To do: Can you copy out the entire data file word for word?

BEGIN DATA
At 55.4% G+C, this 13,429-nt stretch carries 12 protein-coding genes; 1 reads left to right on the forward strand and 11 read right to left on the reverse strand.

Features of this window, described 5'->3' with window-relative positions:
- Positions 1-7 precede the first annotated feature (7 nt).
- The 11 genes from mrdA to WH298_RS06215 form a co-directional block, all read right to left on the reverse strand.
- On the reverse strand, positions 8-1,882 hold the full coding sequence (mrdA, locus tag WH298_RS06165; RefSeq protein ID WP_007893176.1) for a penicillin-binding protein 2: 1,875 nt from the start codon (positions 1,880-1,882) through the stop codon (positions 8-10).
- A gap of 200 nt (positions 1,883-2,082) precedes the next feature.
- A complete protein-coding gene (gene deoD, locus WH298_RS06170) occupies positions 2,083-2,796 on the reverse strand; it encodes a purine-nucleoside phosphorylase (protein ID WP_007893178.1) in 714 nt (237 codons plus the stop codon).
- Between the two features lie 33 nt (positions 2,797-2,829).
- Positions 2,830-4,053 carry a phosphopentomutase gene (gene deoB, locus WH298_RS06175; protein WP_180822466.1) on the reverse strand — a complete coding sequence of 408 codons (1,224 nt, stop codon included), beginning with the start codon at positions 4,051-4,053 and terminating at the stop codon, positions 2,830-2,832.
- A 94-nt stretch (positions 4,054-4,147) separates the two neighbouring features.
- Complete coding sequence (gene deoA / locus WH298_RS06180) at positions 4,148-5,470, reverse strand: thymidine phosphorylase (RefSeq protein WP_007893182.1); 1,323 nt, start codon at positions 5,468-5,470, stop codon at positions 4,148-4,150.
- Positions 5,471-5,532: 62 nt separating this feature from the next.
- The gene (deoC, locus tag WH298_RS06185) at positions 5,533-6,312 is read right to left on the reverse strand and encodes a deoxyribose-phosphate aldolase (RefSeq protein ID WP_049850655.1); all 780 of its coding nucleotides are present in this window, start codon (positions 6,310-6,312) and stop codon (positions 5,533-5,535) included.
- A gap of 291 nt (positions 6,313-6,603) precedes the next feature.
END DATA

At 55.4% G+C, this 13,429-nt stretch carries 12 protein-coding genes; 1 reads left to right on the forward strand and 11 read right to left on the reverse strand.

Features of this window, described 5'->3' with window-relative positions:
- Positions 1-7 precede the first annotated feature (7 nt).
- The 11 genes from mrdA to WH298_RS06215 form a co-directional block, all read right to left on the reverse strand.
- On the reverse strand, positions 8-1,882 hold the full coding sequence (mrdA, locus tag WH298_RS06165; RefSeq protein ID WP_007893176.1) for a penicillin-binding protein 2: 1,875 nt from the start codon (positions 1,880-1,882) through the stop codon (positions 8-10).
- A gap of 200 nt (positions 1,883-2,082) precedes the next feature.
- A complete protein-coding gene (gene deoD, locus WH298_RS06170) occupies positions 2,083-2,796 on the reverse strand; it encodes a purine-nucleoside phosphorylase (protein ID WP_007893178.1) in 714 nt (237 codons plus the stop codon).
- Between the two features lie 33 nt (positions 2,797-2,829).
- Positions 2,830-4,053 carry a phosphopentomutase gene (gene deoB, locus WH298_RS06175; protein WP_180822466.1) on the reverse strand — a complete coding sequence of 408 codons (1,224 nt, stop codon included), beginning with the start codon at positions 4,051-4,053 and terminating at the stop codon, positions 2,830-2,832.
- A 94-nt stretch (positions 4,054-4,147) separates the two neighbouring features.
- Complete coding sequence (gene deoA / locus WH298_RS06180) at positions 4,148-5,470, reverse strand: thymidine phosphorylase (RefSeq protein WP_007893182.1); 1,323 nt, start codon at positions 5,468-5,470, stop codon at positions 4,148-4,150.
- Positions 5,471-5,532: 62 nt separating this feature from the next.
- The gene (deoC, locus tag WH298_RS06185) at positions 5,533-6,312 is read right to left on the reverse strand and encodes a deoxyribose-phosphate aldolase (RefSeq protein ID WP_049850655.1); all 780 of its coding nucleotides are present in this window, start codon (positions 6,310-6,312) and stop codon (positions 5,533-5,535) included.
- A gap of 291 nt (positions 6,313-6,603) precedes the next feature.